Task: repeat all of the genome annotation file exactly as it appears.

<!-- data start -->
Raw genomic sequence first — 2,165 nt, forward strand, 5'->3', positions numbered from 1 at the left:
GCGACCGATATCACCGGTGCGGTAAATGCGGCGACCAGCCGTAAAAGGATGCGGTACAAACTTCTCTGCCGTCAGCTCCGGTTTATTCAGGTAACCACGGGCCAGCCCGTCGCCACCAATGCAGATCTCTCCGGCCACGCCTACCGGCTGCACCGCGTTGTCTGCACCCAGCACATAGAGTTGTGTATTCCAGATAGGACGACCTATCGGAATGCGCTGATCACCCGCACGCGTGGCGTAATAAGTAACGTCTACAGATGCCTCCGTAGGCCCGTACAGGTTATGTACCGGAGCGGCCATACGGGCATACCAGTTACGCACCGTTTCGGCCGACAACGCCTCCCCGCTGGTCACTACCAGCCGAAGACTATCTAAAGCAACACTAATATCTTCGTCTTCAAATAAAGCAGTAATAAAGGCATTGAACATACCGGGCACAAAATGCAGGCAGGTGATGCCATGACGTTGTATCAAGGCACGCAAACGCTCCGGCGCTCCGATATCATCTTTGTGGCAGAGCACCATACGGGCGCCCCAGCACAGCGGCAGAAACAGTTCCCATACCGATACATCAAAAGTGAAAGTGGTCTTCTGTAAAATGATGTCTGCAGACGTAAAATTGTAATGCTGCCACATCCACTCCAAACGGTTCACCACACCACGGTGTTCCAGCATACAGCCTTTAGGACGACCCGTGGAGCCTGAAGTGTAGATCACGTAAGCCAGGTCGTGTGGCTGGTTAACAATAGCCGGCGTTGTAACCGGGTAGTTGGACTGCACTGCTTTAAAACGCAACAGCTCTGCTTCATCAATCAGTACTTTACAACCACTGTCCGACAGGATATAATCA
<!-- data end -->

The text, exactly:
Raw genomic sequence first — 2,165 nt, forward strand, 5'->3', positions numbered from 1 at the left:
GCGACCGATATCACCGGTGCGGTAAATGCGGCGACCAGCCGTAAAAGGATGCGGTACAAACTTCTCTGCCGTCAGCTCCGGTTTATTCAGGTAACCACGGGCCAGCCCGTCGCCACCAATGCAGATCTCTCCGGCCACGCCTACCGGCTGCACCGCGTTGTCTGCACCCAGCACATAGAGTTGTGTATTCCAGATAGGACGACCTATCGGAATGCGCTGATCACCCGCACGCGTGGCGTAATAAGTAACGTCTACAGATGCCTCCGTAGGCCCGTACAGGTTATGTACCGGAGCGGCCATACGGGCATACCAGTTACGCACCGTTTCGGCCGACAACGCCTCCCCGCTGGTCACTACCAGCCGAAGACTATCTAAAGCAACACTAATATCTTCGTCTTCAAATAAAGCAGTAATAAAGGCATTGAACATACCGGGCACAAAATGCAGGCAGGTGATGCCATGACGTTGTATCAAGGCACGCAAACGCTCCGGCGCTCCGATATCATCTTTGTGGCAGAGCACCATACGGGCGCCCCAGCACAGCGGCAGAAACAGTTCCCATACCGATACATCAAAAGTGAAAGTGGTCTTCTGTAAAATGATGTCTGCAGACGTAAAATTGTAATGCTGCCACATCCACTCCAAACGGTTCACCACACCACGGTGTTCCAGCATACAGCCTTTAGGACGACCCGTGGAGCCTGAAGTGTAGATCACGTAAGCCAGGTCGTGTGGCTGGTTAACAATAGCCGGCGTTGTAACCGGGTAGTTGGACTGCACTGCTTTAAAACGCAACAGCTCTGCTTCATCAATCAGTACTTTACAACCACTGTCCGACAGGATATAATCA